What is a seizure?

To understand what a seizure is, you must first understand how the brain works. Your brain is comprised of thousands of neurons – cells that process and transmit information by interacting with each other. These interactions can be observed and assessed through an electroencephalogram (EEG).

In most brains, neuron interactions occur in a chaotic but balanced, orderly fashion with few disruptions. Occasionally, small disruptions (neuron misfires) may occur with little consequence. When multiple cells misfire at the same time – depending on the severity and location in the brain – it may cause muscle twitches and spasms. This is a seizure. A seizure is defined as a sudden, electrical discharge in the brain causing alterations in behavior, sensation, or consciousness.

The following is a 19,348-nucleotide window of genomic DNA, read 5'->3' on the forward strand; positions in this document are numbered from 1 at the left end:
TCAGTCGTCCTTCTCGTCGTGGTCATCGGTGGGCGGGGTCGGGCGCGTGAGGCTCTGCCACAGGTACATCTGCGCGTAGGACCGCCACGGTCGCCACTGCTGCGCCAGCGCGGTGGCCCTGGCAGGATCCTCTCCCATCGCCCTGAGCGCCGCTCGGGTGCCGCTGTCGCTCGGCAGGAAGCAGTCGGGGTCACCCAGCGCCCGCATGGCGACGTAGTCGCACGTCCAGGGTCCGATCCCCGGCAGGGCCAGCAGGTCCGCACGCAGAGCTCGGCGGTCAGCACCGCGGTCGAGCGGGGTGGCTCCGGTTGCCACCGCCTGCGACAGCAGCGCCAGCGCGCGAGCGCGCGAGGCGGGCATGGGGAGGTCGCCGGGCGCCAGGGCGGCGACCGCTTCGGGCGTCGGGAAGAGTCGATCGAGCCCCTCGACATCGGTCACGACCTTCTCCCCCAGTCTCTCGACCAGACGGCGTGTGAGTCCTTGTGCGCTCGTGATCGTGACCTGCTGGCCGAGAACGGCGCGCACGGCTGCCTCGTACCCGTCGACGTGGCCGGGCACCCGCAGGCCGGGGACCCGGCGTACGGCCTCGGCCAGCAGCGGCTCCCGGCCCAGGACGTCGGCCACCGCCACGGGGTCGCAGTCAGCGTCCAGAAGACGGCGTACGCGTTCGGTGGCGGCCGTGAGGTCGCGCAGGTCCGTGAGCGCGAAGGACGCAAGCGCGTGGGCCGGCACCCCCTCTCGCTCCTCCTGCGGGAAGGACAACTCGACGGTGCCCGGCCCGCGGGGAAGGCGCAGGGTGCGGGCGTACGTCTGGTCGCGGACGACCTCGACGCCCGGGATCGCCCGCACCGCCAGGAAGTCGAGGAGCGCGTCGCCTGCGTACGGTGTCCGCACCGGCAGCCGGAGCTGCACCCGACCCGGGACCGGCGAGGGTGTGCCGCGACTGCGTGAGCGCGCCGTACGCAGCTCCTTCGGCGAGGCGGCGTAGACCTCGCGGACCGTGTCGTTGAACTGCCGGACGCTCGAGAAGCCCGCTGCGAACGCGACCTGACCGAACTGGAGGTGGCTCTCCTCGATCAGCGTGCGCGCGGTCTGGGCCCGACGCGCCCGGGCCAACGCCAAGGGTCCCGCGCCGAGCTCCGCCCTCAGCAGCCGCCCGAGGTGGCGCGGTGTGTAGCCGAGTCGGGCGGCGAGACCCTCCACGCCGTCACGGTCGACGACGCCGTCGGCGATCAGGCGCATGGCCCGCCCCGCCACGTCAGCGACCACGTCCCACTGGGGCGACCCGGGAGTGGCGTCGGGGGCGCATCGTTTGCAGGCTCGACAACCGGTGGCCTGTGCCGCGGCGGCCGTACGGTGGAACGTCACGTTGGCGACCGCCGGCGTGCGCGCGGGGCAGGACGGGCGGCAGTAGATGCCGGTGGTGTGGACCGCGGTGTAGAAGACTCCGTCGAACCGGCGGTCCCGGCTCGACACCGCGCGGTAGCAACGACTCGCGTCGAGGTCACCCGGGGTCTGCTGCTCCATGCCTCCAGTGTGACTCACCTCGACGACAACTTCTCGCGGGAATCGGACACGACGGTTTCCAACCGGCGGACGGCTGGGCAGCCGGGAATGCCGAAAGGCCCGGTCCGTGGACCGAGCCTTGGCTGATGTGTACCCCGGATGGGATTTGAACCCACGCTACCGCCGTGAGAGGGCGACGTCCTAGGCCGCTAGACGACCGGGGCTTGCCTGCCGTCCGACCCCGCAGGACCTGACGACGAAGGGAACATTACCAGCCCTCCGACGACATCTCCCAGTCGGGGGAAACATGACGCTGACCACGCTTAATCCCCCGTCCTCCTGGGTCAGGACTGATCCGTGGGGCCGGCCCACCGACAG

The difference between “epilepsy” and “seizures”

Many believe that having a seizure equates to having epilepsy. Although the two terms are often used simultaneously, a seizure (which is a single occurrence) is different than epilepsy (which is defined as two or more unprovoked seizures).

Seizures that appear to begin everywhere in the brain at once are classified as generalized seizures, while those beginning in one location of the brain are classified as partial seizures.

The three stages of a seizure

  • Aura – The start of a partial seizure. If the aura is the only part an individual experiences, they’ve had a simple partial seizure. If the seizure spreads and affects consciousness, it is known as complex partial seizure. If the seizure spreads to the rest of the brain, it is classified as a generalized seizure.
  • Ictus – Meaning stroke or attack, ictus is another word for the physical seizure.
  • Postictal – Meaning after the attack, postictal refers to the aftereffects of the seizure, e.g., arm numbness, loss of consciousness, partial paralysis, etc.